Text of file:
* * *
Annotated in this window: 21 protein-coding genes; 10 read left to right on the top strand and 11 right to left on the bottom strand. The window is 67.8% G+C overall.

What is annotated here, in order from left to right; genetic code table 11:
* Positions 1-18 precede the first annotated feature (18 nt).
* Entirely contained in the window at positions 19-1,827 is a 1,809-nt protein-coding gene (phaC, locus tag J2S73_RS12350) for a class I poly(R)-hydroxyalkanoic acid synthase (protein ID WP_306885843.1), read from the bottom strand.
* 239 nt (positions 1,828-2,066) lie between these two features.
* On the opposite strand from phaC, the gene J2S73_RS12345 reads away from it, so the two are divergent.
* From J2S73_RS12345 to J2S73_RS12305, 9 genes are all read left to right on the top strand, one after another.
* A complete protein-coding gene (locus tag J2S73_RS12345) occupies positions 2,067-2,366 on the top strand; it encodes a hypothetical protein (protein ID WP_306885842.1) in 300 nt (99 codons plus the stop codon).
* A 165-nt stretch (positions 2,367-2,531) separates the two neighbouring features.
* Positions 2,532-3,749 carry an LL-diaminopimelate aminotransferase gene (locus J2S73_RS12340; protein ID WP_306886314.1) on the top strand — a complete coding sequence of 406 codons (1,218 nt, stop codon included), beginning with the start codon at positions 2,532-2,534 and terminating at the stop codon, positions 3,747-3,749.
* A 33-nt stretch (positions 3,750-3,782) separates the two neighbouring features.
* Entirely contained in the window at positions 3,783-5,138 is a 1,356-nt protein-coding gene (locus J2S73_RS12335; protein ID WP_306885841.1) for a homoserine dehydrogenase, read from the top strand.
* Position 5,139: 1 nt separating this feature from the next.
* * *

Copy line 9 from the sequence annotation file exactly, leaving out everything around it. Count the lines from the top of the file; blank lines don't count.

* A 165-nt stretch (positions 2,367-2,531) separates the two neighbouring features.